Just A Few Reasons That Prove Lim Guan Eng Is NOT Anti-Malay

by Ashraf Wahab
Malaysian Digest
03 March 2015

During just a little over a year of my time working here in Malaysian Digest, I have learned that headlines containing the names of a few individuals are always guaranteed to generate a lot of page views.

Perkasa president Datuk Ibrahim Ali is always bound to provoke a reaction and also frequent ridicule, as too is the case with Ridhuan Tee. The Prime Minister’s wife Datin Seri Rosmah Mansor has never failed to spark multiple responses from our readers. Datuk Seri Anwar Ibrahim, despite now being in prison will always remain a popular choice. Also not to be left out are the young Malay women trio in DAP of Dyana Sofya, Rara Othman, and Melati Rahim.

There are also two individuals who constantly invite vitriol and criticism, particularly from our Malay readers – DAP veteran Lim Kit Siang and his son, Penang Chief Minister Lim Guan Eng. No matter what the content of the story is, be it positive or negative, there will always be a barrage of hate coming from our Malay readers.

When we analyse these spiteful comments, we can conclude their animosity towards the two DAP figureheads can be narrowed down to one common fact – that they are both purportedly anti-Malay and anti-Islam. But is this really true?

Being a Malay and Muslim myself, I actually vehemently disagree. So in the first of what hopefully will be a series of articles, I will try to disprove this claim by first focusing on Lim Junior.

He Was Jailed Because Of Defending A Malay Girl

In 1998, Guan Eng was sentenced to 18 months imprisonment for defending a rape victim, which was a Malay girl.

During the judicial procedure, he was quoted as saying: “If I fail and have to go to jail, I have no regrets. I have no regrets of going down fighting for the principles of truth and justice and pursuit of human rights. There can be no women’s rights if female rape victims are considered equally responsible, and even detained, whilst the accused remain free.”

He was however released after 12 months on 25 August 1999, but was disallowed to stand for public office for a period of 5 years.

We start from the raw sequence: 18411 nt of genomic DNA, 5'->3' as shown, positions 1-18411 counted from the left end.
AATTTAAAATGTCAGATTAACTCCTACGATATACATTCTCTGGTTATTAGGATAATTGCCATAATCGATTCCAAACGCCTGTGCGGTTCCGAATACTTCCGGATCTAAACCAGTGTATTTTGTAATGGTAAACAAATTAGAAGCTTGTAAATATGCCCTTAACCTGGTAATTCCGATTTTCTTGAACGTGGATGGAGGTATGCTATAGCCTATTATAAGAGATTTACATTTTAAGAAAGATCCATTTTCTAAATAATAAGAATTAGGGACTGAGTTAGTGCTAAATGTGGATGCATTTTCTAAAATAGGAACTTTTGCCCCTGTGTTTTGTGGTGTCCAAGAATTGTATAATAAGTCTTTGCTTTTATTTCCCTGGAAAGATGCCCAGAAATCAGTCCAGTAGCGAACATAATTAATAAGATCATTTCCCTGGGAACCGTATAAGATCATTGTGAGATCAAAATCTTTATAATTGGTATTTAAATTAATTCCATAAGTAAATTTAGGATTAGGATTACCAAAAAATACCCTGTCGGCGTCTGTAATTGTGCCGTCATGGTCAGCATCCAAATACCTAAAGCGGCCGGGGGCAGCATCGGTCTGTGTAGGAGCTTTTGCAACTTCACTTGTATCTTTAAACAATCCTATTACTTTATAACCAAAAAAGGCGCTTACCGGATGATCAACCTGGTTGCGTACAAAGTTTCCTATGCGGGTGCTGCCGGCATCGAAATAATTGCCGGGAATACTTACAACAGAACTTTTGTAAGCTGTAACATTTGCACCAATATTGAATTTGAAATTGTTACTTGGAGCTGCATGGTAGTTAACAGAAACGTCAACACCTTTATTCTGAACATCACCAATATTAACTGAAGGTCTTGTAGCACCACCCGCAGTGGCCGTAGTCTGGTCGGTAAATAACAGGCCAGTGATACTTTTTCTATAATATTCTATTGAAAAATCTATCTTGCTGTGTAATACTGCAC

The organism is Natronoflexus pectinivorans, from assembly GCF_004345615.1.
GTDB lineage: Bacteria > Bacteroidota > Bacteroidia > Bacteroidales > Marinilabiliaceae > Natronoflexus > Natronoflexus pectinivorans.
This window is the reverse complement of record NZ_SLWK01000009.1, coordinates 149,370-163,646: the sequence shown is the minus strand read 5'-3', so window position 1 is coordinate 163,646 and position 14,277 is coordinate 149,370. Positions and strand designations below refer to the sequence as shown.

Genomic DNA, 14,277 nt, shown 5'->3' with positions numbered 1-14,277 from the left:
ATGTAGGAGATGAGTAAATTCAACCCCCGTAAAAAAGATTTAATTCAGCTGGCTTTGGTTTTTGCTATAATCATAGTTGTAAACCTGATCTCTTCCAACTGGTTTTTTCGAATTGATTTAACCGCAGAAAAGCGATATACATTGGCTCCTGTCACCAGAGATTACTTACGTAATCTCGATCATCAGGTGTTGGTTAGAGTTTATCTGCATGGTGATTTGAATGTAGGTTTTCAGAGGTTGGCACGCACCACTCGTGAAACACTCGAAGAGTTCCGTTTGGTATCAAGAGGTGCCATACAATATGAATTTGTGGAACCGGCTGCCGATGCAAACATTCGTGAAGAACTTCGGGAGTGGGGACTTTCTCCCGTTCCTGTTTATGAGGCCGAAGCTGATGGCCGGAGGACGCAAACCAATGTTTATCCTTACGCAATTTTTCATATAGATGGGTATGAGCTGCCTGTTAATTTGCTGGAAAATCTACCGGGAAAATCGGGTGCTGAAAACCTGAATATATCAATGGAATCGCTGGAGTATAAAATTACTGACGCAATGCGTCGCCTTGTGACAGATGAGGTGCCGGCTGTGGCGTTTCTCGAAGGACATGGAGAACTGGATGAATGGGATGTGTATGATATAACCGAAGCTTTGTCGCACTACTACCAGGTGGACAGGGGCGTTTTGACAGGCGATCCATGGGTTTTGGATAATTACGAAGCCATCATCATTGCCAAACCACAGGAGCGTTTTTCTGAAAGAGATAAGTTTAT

Allocations Towards Islam In Penang

His detractors always say that Malays and Islam are being suppressed under the current DAP regime. But is this true? Let these following figures speak for themselves.

The state budget for Penang’s islamic affairs in 2008 under the rule of Barisan Nasional (BN) was RM25.7 million. When Guan Eng and DAP took over, he increased the budget to RM33.2 million in 2009 and gradually increased it every year. In 2012, the budget stood at RM64.03 million – more than 1.5 times the budget provided by BN.

Creating an Anti-Apostasy Committee

One favourite line frequently used by his haters is “Christianity will be the official religion of Malaysia if DAP rules the country.” The emergence of this Anti-Apostasy Committee just proves how absurd that claim actually is.

The previous BN government allocated RM659,000 for KAFA teachers yearly bonuses in 2008, but Guan Eng increased it in 2009 to RM879,000 and by 2012 the figure was RM900,000.

There was also no budget under BN’s rule for the Quran Monthly or the Huffaz (someone who memorizes the Quran) programmes, but Guan Eng decided that his government will provide RM100,000 and RM130,000 annually to these causes.

When asked why he did this he replied: “To encourage Muslims especially the Malays to really understand the Quran with more depth. A Malay will become a good Malay when he truly understands the Quran and Islam’s teachings.”

These are just a tiny fraction of many incidences and precedences to prove that Lim Guan Eng is not anti-Malay or anti-Muslim, but before we go on to the other facts, we’d like to hear you feedback. And judging by my time here at Malaysian Digest, they’ll be plenty of them!

  1. #1 by cskok8 on Wednesday, 4 March 2015 - 8:02 pm

    He is anti-UMNO though and to many retarded folks; thats equal to anti-Malay

  2. #2 by Noble House on Thursday, 5 March 2015 - 2:22 am

    There were those who claimed that Lee Kuan Yew was a dictator. But if it took a dictator for taking Singapore to what it is all about today, then, by all means, give me more of the LKYs.

    The same analogy can be used to describe Guan Eng and Kit. Penang is slowly but surely showing the way.

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